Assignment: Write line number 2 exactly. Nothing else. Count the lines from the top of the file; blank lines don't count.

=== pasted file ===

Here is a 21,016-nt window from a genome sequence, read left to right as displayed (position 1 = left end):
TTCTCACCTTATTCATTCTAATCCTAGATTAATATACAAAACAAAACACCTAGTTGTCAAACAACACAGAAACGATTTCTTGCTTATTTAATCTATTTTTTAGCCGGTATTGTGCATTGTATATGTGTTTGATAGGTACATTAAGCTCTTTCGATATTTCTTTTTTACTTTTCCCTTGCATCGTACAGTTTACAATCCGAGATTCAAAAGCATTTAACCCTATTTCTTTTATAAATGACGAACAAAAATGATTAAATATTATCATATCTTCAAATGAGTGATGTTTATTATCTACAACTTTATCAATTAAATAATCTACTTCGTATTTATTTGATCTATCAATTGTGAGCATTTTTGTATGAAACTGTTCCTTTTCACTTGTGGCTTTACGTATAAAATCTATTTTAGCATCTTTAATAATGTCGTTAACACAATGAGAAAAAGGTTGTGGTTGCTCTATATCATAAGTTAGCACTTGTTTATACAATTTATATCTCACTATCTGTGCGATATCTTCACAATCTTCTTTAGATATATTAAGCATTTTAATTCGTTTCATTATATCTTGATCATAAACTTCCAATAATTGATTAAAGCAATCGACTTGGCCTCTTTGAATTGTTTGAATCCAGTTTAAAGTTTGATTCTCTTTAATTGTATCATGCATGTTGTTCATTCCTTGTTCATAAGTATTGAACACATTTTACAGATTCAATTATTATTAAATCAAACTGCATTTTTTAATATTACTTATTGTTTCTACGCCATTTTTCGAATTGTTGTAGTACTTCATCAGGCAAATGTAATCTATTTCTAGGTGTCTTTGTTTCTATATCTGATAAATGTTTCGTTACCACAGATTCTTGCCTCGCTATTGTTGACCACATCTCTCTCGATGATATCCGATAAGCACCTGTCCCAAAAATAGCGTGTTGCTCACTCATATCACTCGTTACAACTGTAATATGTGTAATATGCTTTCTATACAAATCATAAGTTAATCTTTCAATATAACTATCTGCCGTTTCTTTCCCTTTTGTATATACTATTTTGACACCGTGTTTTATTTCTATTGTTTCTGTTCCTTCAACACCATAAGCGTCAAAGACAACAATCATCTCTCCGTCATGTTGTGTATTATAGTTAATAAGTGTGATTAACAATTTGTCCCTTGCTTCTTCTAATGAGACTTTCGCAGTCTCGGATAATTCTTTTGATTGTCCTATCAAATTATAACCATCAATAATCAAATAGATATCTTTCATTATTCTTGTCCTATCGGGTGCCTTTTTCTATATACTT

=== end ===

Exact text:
TTCTCACCTTATTCATTCTAATCCTAGATTAATATACAAAACAAAACACCTAGTTGTCAAACAACACAGAAACGATTTCTTGCTTATTTAATCTATTTTTTAGCCGGTATTGTGCATTGTATATGTGTTTGATAGGTACATTAAGCTCTTTCGATATTTCTTTTTTACTTTTCCCTTGCATCGTACAGTTTACAATCCGAGATTCAAAAGCATTTAACCCTATTTCTTTTATAAATGACGAACAAAAATGATTAAATATTATCATATCTTCAAATGAGTGATGTTTATTATCTACAACTTTATCAATTAAATAATCTACTTCGTATTTATTTGATCTATCAATTGTGAGCATTTTTGTATGAAACTGTTCCTTTTCACTTGTGGCTTTACGTATAAAATCTATTTTAGCATCTTTAATAATGTCGTTAACACAATGAGAAAAAGGTTGTGGTTGCTCTATATCATAAGTTAGCACTTGTTTATACAATTTATATCTCACTATCTGTGCGATATCTTCACAATCTTCTTTAGATATATTAAGCATTTTAATTCGTTTCATTATATCTTGATCATAAACTTCCAATAATTGATTAAAGCAATCGACTTGGCCTCTTTGAATTGTTTGAATCCAGTTTAAAGTTTGATTCTCTTTAATTGTATCATGCATGTTGTTCATTCCTTGTTCATAAGTATTGAACACATTTTACAGATTCAATTATTATTAAATCAAACTGCATTTTTTAATATTACTTATTGTTTCTACGCCATTTTTCGAATTGTTGTAGTACTTCATCAGGCAAATGTAATCTATTTCTAGGTGTCTTTGTTTCTATATCTGATAAATGTTTCGTTACCACAGATTCTTGCCTCGCTATTGTTGACCACATCTCTCTCGATGATATCCGATAAGCACCTGTCCCAAAAATAGCGTGTTGCTCACTCATATCACTCGTTACAACTGTAATATGTGTAATATGCTTTCTATACAAATCATAAGTTAATCTTTCAATATAACTATCTGCCGTTTCTTTCCCTTTTGTATATACTATTTTGACACCGTGTTTTATTTCTATTGTTTCTGTTCCTTCAACACCATAAGCGTCAAAGACAACAATCATCTCTCCGTCATGTTGTGTATTATAGTTAATAAGTGTGATTAACAATTTGTCCCTTGCTTCTTCTAATGAGACTTTCGCAGTCTCGGATAATTCTTTTGATTGTCCTATCAAATTATAACCATCAATAATCAAATAGATATCTTTCATTATTCTTGTCCTATCGGGTGCCTTTTTCTATATACTT